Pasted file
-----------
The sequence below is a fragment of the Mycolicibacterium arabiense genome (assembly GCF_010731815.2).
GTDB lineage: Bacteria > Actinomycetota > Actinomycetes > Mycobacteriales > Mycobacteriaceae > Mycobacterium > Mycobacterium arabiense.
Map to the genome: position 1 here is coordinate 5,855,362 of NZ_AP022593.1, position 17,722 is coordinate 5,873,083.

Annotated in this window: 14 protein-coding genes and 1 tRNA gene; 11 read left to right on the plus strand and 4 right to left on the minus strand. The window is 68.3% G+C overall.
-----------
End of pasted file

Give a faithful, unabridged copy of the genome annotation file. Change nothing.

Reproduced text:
The sequence below is a fragment of the Mycolicibacterium arabiense genome (assembly GCF_010731815.2).
GTDB lineage: Bacteria > Actinomycetota > Actinomycetes > Mycobacteriales > Mycobacteriaceae > Mycobacterium > Mycobacterium arabiense.
Map to the genome: position 1 here is coordinate 5,855,362 of NZ_AP022593.1, position 17,722 is coordinate 5,873,083.

Annotated in this window: 14 protein-coding genes and 1 tRNA gene; 11 read left to right on the plus strand and 4 right to left on the minus strand. The window is 68.3% G+C overall.